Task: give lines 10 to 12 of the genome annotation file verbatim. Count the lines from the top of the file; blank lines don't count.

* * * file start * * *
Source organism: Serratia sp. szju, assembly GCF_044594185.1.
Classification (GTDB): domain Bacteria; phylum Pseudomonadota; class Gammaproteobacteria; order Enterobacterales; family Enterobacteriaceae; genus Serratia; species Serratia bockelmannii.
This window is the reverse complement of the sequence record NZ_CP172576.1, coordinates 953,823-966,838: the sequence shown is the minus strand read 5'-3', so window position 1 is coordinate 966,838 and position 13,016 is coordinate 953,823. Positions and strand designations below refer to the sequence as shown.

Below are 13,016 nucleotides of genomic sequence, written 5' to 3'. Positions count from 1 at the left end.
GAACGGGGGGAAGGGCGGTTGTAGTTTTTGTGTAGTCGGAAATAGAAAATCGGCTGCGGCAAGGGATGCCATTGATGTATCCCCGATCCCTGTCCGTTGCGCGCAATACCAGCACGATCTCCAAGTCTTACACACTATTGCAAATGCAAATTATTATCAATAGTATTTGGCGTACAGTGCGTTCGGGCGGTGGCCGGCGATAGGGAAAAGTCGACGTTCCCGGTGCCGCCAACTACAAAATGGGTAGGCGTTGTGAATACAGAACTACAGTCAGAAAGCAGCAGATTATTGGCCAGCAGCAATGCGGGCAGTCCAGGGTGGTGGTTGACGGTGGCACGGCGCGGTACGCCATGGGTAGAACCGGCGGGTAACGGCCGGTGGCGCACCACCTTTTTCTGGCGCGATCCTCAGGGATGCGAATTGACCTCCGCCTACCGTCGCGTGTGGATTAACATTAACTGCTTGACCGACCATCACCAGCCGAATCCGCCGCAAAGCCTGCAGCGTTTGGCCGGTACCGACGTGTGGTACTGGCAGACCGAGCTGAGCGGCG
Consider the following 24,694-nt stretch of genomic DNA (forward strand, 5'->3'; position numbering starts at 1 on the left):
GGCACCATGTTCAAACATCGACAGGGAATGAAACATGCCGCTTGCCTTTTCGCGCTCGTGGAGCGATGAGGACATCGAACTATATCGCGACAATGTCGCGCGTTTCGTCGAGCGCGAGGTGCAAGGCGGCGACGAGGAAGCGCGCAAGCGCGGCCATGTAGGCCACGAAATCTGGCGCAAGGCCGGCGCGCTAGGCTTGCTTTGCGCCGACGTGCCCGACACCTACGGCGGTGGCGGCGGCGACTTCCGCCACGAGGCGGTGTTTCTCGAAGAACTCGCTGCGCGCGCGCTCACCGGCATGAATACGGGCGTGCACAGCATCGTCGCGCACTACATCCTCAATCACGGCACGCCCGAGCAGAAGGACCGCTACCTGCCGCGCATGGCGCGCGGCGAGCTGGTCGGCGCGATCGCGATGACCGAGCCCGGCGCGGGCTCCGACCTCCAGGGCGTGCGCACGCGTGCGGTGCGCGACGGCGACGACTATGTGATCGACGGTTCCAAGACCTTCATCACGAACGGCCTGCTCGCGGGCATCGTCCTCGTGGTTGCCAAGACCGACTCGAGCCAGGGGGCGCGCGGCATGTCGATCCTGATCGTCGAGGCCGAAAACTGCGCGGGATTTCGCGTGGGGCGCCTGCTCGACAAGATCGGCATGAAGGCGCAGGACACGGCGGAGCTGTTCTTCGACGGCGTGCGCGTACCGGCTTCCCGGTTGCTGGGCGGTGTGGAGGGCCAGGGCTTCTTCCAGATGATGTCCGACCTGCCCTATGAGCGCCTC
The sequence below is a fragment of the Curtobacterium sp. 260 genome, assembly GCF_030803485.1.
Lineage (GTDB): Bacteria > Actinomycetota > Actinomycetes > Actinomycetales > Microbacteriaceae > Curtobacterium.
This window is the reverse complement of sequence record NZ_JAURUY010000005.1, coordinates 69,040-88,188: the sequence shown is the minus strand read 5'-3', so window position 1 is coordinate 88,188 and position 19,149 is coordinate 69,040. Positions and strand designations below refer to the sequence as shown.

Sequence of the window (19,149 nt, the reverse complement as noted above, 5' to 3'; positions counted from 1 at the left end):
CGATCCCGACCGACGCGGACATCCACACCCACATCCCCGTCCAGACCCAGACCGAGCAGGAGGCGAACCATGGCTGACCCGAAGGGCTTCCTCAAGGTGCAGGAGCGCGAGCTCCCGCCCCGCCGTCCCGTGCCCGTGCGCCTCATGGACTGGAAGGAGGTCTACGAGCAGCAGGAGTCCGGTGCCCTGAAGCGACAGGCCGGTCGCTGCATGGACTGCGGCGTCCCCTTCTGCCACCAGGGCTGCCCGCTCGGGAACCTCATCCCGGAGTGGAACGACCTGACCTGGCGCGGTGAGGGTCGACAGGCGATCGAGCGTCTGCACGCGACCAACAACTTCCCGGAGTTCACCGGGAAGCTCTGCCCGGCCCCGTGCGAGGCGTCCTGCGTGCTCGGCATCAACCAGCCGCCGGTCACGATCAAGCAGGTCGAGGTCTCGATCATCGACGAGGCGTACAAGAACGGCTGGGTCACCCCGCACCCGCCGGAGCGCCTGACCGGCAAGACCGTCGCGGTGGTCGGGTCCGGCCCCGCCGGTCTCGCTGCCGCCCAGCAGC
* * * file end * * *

This window is the reverse complement of sequence record NZ_JAURUY010000005.1, coordinates 69,040-88,188: the sequence shown is the minus strand read 5'-3', so window position 1 is coordinate 88,188 and position 19,149 is coordinate 69,040. Positions and strand designations below refer to the sequence as shown.

Sequence of the window (19,149 nt, the reverse complement as noted above, 5' to 3'; positions counted from 1 at the left end):
CGATCCCGACCGACGCGGACATCCACACCCACATCCCCGTCCAGACCCAGACCGAGCAGGAGGCGAACCATGGCTGACCCGAAGGGCTTCCTCAAGGTGCAGGAGCGCGAGCTCCCGCCCCGCCGTCCCGTGCCCGTGCGCCTCATGGACTGGAAGGAGGTCTACGAGCAGCAGGAGTCCGGTGCCCTGAAGCGACAGGCCGGTCGCTGCATGGACTGCGGCGTCCCCTTCTGCCACCAGGGCTGCCCGCTCGGGAACCTCATCCCGGAGTGGAACGACCTGACCTGGCGCGGTGAGGGTCGACAGGCGATCGAGCGTCTGCACGCGACCAACAACTTCCCGGAGTTCACCGGGAAGCTCTGCCCGGCCCCGTGCGAGGCGTCCTGCGTGCTCGGCATCAACCAGCCGCCGGTCACGATCAAGCAGGTCGAGGTCTCGATCATCGACGAGGCGTACAAGAACGGCTGGGTCACCCCGCACCCGCCGGAGCGCCTGACCGGCAAGACCGTCGCGGTGGTCGGGTCCGGCCCCGCCGGTCTCGCTGCCGCCCAGCAGC